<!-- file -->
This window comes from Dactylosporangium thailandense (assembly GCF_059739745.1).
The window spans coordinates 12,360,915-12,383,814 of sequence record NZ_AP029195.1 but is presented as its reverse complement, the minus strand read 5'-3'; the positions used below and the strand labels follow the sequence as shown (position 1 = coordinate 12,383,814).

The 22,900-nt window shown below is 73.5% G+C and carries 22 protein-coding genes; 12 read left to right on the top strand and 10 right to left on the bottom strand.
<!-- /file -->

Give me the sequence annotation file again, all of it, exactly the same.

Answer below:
This window comes from Dactylosporangium thailandense (assembly GCF_059739745.1).
The window spans coordinates 12,360,915-12,383,814 of sequence record NZ_AP029195.1 but is presented as its reverse complement, the minus strand read 5'-3'; the positions used below and the strand labels follow the sequence as shown (position 1 = coordinate 12,383,814).

The 22,900-nt window shown below is 73.5% G+C and carries 22 protein-coding genes; 12 read left to right on the top strand and 10 right to left on the bottom strand.